The reality is, the majority of Australians do not have enough superannuation for a comfortable retirement.
And this means you could be forced to work for longer than you’d planned.
This is a big problem for baby boomers in particular given the latest ABS data shows us there are nearly three million Australians over 50 in the labor force, accounting for 28% of the current workforce.
As this group transitions to retirement, the old-age dependency ratio in Australia is predicted to rise from 20 per 100 working population in 2010 to as high as 36 per 100 working population by 2030.
The ABS expected the most rapid rise in the dependency rate will occur between 2011 and 2031 — in other words, it’s already here.
A large part of the problem for this age group is that Australia’s compulsory superannuation system only started in 1992, which means that those approaching retirement haven’t had the benefit of accumulating superannuation savings in the same way as the younger generations.
So, what sort of number are we talking about here?
According to the latest data from the Association of Superannuation Funds of Australia (ASFA) Retirement Standard, for a comfortable retirement, couples around age 65 need $62,562 per year while singles need $44,224.
But if you’re happy with living a more modest lifestyle you could get away with $40,739 per year for a couple or $28,179 for a single.
That reflects a 0.9% increase between the December 2020 and September 2020 quarters, ASFA said.
In my mind, that’s just not enough.
Older retirees are continuing to experience financial pressures, with retirement budgets for those aged around 85 up by around 0.9% from the previous quarter for couples and by around 1% for singles.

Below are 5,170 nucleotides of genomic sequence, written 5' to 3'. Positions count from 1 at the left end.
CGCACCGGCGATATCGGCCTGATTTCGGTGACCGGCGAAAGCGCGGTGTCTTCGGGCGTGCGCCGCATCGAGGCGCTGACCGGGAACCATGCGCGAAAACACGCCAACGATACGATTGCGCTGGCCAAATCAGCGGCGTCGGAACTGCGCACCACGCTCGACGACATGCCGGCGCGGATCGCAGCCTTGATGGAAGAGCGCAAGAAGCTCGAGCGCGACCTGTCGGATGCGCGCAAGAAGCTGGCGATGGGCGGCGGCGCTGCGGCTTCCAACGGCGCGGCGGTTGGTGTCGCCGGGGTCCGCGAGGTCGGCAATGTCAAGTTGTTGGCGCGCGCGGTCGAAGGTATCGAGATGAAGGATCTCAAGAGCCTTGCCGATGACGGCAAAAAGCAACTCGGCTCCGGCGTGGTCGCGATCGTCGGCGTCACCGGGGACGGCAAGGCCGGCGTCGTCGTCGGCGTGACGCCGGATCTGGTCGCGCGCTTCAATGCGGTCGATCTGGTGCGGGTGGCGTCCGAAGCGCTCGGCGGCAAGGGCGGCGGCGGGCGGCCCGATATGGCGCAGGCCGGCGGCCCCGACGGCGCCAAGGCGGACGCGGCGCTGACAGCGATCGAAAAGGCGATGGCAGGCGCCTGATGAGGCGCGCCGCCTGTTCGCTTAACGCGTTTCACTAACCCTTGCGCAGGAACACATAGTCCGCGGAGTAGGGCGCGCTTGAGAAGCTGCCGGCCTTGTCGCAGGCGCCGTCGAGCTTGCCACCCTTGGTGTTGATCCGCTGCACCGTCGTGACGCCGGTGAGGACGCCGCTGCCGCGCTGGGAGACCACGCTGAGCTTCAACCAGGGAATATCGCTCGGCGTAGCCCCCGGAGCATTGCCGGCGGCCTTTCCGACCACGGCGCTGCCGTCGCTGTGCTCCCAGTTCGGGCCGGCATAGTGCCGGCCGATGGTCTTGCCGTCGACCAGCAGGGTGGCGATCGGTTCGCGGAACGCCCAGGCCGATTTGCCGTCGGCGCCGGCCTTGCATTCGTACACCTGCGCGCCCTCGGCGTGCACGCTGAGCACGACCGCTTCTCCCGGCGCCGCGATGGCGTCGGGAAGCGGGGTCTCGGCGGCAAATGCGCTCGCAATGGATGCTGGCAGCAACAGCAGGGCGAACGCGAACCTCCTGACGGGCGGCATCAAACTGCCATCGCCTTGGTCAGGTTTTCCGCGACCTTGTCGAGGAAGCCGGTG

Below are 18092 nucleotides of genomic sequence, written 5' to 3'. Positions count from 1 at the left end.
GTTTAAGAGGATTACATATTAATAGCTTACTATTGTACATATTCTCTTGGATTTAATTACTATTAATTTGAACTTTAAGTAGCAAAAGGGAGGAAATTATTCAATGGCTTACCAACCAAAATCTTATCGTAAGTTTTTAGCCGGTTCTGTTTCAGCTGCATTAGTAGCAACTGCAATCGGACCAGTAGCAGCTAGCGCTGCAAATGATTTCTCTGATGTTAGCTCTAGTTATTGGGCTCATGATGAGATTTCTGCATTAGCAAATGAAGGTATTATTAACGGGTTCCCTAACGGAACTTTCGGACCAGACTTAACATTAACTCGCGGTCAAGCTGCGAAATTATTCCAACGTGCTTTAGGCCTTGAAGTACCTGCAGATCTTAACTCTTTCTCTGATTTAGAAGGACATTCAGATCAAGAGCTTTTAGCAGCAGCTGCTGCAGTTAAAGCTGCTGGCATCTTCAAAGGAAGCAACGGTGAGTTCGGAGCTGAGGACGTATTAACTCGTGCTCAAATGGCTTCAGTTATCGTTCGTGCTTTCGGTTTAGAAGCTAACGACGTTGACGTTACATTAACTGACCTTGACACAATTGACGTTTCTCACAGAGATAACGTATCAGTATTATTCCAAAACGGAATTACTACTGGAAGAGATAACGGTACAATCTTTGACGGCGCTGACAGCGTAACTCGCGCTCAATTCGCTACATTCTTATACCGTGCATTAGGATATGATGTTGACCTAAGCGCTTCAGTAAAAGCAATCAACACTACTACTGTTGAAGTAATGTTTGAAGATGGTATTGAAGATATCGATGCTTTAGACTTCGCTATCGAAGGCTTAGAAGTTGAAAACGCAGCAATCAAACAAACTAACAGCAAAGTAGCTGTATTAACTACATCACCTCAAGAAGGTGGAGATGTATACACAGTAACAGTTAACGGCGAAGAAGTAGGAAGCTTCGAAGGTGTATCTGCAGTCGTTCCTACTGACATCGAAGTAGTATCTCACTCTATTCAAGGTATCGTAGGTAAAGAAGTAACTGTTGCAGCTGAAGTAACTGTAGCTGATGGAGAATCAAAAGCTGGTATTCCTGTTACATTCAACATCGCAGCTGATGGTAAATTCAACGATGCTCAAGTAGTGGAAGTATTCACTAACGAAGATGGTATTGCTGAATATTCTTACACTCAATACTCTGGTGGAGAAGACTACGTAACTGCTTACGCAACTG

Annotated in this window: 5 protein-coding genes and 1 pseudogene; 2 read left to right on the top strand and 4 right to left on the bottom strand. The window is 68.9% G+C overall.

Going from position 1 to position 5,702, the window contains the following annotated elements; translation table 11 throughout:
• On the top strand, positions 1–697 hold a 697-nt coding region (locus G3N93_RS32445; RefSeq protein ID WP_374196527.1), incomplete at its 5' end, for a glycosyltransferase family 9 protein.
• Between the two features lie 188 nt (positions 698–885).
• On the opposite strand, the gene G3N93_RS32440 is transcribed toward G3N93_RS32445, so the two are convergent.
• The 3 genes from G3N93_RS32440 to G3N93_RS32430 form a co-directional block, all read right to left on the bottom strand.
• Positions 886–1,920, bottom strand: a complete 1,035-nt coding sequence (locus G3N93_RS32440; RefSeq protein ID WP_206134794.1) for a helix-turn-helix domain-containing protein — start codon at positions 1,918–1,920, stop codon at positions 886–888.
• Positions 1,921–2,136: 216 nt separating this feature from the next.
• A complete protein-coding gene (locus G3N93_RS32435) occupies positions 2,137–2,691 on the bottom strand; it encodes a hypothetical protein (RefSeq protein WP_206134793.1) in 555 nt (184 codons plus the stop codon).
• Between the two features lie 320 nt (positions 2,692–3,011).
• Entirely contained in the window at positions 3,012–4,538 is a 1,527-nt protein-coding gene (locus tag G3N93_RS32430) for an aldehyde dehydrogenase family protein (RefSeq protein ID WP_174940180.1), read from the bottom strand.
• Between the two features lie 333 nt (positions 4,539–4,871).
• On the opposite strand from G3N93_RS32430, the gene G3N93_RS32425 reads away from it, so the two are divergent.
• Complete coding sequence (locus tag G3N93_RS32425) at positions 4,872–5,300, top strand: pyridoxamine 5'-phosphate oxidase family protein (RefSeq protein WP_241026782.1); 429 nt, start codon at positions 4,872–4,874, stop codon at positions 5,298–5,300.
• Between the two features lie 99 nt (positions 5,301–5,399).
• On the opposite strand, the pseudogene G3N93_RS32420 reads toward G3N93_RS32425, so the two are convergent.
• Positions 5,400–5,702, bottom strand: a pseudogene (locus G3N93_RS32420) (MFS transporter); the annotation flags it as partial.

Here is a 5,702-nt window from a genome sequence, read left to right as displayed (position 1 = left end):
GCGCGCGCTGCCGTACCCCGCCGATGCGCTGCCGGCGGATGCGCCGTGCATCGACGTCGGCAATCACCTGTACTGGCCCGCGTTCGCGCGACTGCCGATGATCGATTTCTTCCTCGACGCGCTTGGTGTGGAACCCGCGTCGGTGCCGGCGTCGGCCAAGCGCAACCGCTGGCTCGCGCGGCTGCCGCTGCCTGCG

It’s important to remember that when you retire, you’ll be starting the longest holiday of your life, and you’re going to want to enjoy it.
And the problem is that, no matter how well you plan, it’s likely you could also come across additional costs which you’d need to compensate for.
Firstly, you could live longer than you expect to.
Or secondly, you could run into unexpected expenses such as potential health costs and any other issues which you hadn’t planned for.
Rising health insurance costs and domestic holiday price rises were key drivers of the increase in retirement costs.
Health insurance premiums remained unchanged for much of the year but increased from 1 October by around 3% for many retirees.
There are now 2.2 million Australians aged over 65 with private health insurance, up from 2.0 million just three years earlier.
During the quarter there was also a 6.3% increase in the price of domestic holiday travel and accommodation, in response to the opening of State and Territory borders (at least for a time) and commencement of the peak summer period.
The two combined have meant retirement savings need to jump to accommodate the new higher costs.
According to ASFA, a couple needs $640,000 in super to live comfortably in retirement while singles need $545,000.
Apparently, a ‘comfortable’ retirement lifestyle means that a healthy retiree can be involved in a range of leisure and recreational activities while also having a good standard of living.
This includes things like domestic and occasional international holiday travel, good wine, being able to regularly eat out at good restaurants, and owning a nice car.
However, a Retirement Income Review in 2020 found the ASFA Retirement Standard actually reflects a much higher standard of living than most Aussies ever experience.